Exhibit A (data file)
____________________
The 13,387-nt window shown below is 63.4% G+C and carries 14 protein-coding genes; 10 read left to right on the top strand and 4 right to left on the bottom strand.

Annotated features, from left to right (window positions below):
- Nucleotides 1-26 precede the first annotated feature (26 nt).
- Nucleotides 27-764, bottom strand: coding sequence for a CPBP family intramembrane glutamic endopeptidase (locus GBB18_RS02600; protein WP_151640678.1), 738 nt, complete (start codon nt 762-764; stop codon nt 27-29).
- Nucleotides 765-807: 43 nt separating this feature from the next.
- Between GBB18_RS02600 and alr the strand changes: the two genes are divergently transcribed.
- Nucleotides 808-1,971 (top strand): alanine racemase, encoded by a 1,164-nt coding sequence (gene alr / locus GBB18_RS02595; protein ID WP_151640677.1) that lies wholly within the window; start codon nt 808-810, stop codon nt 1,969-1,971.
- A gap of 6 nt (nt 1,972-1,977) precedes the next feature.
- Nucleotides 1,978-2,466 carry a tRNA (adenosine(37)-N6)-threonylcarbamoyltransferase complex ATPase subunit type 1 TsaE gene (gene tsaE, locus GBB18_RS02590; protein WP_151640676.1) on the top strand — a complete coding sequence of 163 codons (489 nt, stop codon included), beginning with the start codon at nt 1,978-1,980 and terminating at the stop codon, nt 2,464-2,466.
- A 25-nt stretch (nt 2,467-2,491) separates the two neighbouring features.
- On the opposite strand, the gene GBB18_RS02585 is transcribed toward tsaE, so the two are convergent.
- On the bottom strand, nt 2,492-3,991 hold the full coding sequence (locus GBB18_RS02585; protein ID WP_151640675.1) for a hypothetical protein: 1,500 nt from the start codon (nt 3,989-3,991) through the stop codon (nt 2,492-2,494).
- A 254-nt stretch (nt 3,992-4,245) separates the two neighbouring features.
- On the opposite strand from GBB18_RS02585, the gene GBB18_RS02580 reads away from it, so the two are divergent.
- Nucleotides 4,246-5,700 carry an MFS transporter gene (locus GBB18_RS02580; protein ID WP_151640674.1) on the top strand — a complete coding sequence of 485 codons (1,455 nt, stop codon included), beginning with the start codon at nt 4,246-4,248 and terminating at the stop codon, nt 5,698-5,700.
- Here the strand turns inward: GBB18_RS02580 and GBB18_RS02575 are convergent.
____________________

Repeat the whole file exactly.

The 13,387-nt window shown below is 63.4% G+C and carries 14 protein-coding genes; 10 read left to right on the top strand and 4 right to left on the bottom strand.

Annotated features, from left to right (window positions below):
- Nucleotides 1-26 precede the first annotated feature (26 nt).
- Nucleotides 27-764, bottom strand: coding sequence for a CPBP family intramembrane glutamic endopeptidase (locus GBB18_RS02600; protein WP_151640678.1), 738 nt, complete (start codon nt 762-764; stop codon nt 27-29).
- Nucleotides 765-807: 43 nt separating this feature from the next.
- Between GBB18_RS02600 and alr the strand changes: the two genes are divergently transcribed.
- Nucleotides 808-1,971 (top strand): alanine racemase, encoded by a 1,164-nt coding sequence (gene alr / locus GBB18_RS02595; protein ID WP_151640677.1) that lies wholly within the window; start codon nt 808-810, stop codon nt 1,969-1,971.
- A gap of 6 nt (nt 1,972-1,977) precedes the next feature.
- Nucleotides 1,978-2,466 carry a tRNA (adenosine(37)-N6)-threonylcarbamoyltransferase complex ATPase subunit type 1 TsaE gene (gene tsaE, locus GBB18_RS02590; protein WP_151640676.1) on the top strand — a complete coding sequence of 163 codons (489 nt, stop codon included), beginning with the start codon at nt 1,978-1,980 and terminating at the stop codon, nt 2,464-2,466.
- A 25-nt stretch (nt 2,467-2,491) separates the two neighbouring features.
- On the opposite strand, the gene GBB18_RS02585 is transcribed toward tsaE, so the two are convergent.
- On the bottom strand, nt 2,492-3,991 hold the full coding sequence (locus GBB18_RS02585; protein ID WP_151640675.1) for a hypothetical protein: 1,500 nt from the start codon (nt 3,989-3,991) through the stop codon (nt 2,492-2,494).
- A 254-nt stretch (nt 3,992-4,245) separates the two neighbouring features.
- On the opposite strand from GBB18_RS02585, the gene GBB18_RS02580 reads away from it, so the two are divergent.
- Nucleotides 4,246-5,700 carry an MFS transporter gene (locus GBB18_RS02580; protein ID WP_151640674.1) on the top strand — a complete coding sequence of 485 codons (1,455 nt, stop codon included), beginning with the start codon at nt 4,246-4,248 and terminating at the stop codon, nt 5,698-5,700.
- Here the strand turns inward: GBB18_RS02580 and GBB18_RS02575 are convergent.